Although the Diabetes Control and Complications Trial (DCCT) reported a threefold increased risk of severe hypoglycaemia (episodes requiring third-party assistance) with intensive insulin therapy [4] and a curvilinear relationship between severe hypoglycaemia and HbA1c, more recent observational data fail to confirm these findings [5]. Raised HbA1c does not protect against hypoglycaemia, neither does lower HbA1c necessarily increase its incidence. Age, duration of diabetes, previous occurrence of severe hypoglycaemia, impaired awareness of hypoglycaemia (IAH), C-peptide deficiency and lower socioeconomic status are key risk factors for severe hypoglycaemia [5]. Rates of severe hypoglycaemia in adults with type 1 diabetes are quoted at around 1.3 episodes per person per year and an estimated 18–36% of people with type 1 diabetes experience an episode in any one year; however, a small proportion of individuals experience a very high frequency of severe hypoglycaemia events [6, 7]. Recurrent exposure to mild biochemical hypoglycaemia reduces symptom awareness and counter-regulatory hormonal protection against hypoglycaemia [8] and can lead to IAH, with a three- to sixfold increased risk of severe hypoglycaemia [9, 10] and an impaired quality of life [11]. Although meticulous avoidance of hypoglycaemia has resulted in restored awareness in some studies [9], achieving this in routine clinical practice can be challenging.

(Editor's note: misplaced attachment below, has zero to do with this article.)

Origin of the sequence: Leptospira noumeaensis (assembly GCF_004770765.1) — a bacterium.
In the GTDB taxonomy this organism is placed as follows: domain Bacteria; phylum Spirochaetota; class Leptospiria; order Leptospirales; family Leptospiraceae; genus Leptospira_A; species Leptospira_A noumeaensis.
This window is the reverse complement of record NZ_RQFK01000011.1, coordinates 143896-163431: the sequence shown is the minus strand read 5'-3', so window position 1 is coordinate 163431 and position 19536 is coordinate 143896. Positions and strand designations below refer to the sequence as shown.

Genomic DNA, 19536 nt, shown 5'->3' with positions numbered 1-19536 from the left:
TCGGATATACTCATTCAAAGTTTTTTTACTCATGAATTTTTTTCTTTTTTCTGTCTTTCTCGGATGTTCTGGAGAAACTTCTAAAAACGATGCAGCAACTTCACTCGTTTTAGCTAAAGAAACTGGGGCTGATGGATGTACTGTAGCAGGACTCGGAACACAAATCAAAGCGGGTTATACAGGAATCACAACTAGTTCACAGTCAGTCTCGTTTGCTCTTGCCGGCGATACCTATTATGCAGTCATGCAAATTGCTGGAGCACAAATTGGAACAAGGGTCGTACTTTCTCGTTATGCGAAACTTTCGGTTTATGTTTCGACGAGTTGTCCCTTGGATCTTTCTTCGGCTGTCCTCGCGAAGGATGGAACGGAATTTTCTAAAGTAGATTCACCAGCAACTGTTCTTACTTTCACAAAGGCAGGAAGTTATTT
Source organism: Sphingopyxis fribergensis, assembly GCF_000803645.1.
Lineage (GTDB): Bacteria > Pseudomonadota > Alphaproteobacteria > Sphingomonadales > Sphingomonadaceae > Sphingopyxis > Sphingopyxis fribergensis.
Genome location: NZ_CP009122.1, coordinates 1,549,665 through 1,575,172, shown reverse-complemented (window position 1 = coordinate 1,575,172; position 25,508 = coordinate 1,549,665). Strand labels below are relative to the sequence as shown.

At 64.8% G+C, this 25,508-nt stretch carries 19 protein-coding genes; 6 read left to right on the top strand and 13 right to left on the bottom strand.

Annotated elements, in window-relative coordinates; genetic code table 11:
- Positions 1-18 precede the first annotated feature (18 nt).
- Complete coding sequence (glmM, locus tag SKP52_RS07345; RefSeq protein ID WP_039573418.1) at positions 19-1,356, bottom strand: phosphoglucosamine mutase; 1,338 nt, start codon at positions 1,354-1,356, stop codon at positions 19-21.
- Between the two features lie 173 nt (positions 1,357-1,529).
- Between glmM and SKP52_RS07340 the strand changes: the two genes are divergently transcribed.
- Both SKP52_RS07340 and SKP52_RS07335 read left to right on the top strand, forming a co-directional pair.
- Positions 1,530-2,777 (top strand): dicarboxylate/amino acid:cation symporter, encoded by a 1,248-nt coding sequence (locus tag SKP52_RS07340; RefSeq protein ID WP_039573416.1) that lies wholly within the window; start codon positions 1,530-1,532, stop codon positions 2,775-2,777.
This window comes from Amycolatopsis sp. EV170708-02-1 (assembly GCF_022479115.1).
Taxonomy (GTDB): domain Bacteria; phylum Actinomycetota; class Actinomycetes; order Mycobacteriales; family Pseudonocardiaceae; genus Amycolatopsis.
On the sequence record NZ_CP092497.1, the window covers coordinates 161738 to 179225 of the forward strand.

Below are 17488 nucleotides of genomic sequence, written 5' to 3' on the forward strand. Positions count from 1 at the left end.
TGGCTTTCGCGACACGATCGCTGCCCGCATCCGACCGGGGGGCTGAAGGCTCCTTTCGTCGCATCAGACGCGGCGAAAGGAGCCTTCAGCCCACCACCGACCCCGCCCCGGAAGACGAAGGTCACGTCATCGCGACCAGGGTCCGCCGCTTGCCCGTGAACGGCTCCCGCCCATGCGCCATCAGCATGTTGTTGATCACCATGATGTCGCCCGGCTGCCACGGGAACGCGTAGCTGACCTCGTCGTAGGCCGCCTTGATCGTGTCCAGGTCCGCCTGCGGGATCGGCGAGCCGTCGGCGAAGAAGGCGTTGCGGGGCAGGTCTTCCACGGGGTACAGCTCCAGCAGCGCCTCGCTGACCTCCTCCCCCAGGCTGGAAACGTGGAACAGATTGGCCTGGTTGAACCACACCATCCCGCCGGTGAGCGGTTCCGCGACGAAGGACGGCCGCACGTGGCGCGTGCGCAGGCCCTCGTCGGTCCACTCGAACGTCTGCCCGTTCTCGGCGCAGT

Fear is an important motivator in diabetes self-management. Previous experience of hypoglycaemia and fear of hypoglycaemia remain limiting factors for many in achieving optimal glucose control [11, 12] and can lead to behaviours such as keeping glucose levels high or snacking to avoid hypoglycaemia [12]. On the other hand, fear of complications can act as a driver for people with type 1 diabetes to strive for very tight glucose control, which may be at the expense of frequent and significant hypoglycaemia [13].
 
The psychological associations of IAH